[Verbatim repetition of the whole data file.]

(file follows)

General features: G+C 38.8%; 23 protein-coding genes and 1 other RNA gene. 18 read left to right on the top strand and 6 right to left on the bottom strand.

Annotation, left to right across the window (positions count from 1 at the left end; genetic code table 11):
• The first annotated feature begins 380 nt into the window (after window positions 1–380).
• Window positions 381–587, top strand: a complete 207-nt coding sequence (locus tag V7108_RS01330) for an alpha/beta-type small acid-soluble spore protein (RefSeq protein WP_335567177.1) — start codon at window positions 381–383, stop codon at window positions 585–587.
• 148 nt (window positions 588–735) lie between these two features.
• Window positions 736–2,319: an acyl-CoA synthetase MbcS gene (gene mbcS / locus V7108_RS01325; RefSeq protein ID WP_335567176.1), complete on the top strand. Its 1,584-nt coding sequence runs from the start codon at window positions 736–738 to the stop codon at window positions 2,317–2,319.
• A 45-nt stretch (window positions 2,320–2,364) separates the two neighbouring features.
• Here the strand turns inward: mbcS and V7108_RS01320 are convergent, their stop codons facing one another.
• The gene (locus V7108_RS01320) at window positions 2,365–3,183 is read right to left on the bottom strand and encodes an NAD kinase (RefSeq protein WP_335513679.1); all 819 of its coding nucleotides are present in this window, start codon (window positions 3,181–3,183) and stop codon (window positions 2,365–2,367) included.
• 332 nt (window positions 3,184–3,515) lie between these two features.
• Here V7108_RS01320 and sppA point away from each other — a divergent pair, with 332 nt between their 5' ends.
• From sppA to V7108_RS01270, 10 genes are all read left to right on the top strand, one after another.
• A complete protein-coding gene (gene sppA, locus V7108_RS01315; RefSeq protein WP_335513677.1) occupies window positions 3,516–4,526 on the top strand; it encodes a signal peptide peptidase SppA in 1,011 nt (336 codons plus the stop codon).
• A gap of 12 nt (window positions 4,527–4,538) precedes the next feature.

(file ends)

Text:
General features: G+C 38.8%; 23 protein-coding genes and 1 other RNA gene. 18 read left to right on the top strand and 6 right to left on the bottom strand.

Annotation, left to right across the window (positions count from 1 at the left end; genetic code table 11):
• The first annotated feature begins 380 nt into the window (after window positions 1–380).
• Window positions 381–587, top strand: a complete 207-nt coding sequence (locus tag V7108_RS01330) for an alpha/beta-type small acid-soluble spore protein (RefSeq protein WP_335567177.1) — start codon at window positions 381–383, stop codon at window positions 585–587.
• 148 nt (window positions 588–735) lie between these two features.
• Window positions 736–2,319: an acyl-CoA synthetase MbcS gene (gene mbcS / locus V7108_RS01325; RefSeq protein ID WP_335567176.1), complete on the top strand. Its 1,584-nt coding sequence runs from the start codon at window positions 736–738 to the stop codon at window positions 2,317–2,319.
• A 45-nt stretch (window positions 2,320–2,364) separates the two neighbouring features.
• Here the strand turns inward: mbcS and V7108_RS01320 are convergent, their stop codons facing one another.
• The gene (locus V7108_RS01320) at window positions 2,365–3,183 is read right to left on the bottom strand and encodes an NAD kinase (RefSeq protein WP_335513679.1); all 819 of its coding nucleotides are present in this window, start codon (window positions 3,181–3,183) and stop codon (window positions 2,365–2,367) included.
• 332 nt (window positions 3,184–3,515) lie between these two features.
• Here V7108_RS01320 and sppA point away from each other — a divergent pair, with 332 nt between their 5' ends.
• From sppA to V7108_RS01270, 10 genes are all read left to right on the top strand, one after another.
• A complete protein-coding gene (gene sppA, locus V7108_RS01315; RefSeq protein WP_335513677.1) occupies window positions 3,516–4,526 on the top strand; it encodes a signal peptide peptidase SppA in 1,011 nt (336 codons plus the stop codon).
• A gap of 12 nt (window positions 4,527–4,538) precedes the next feature.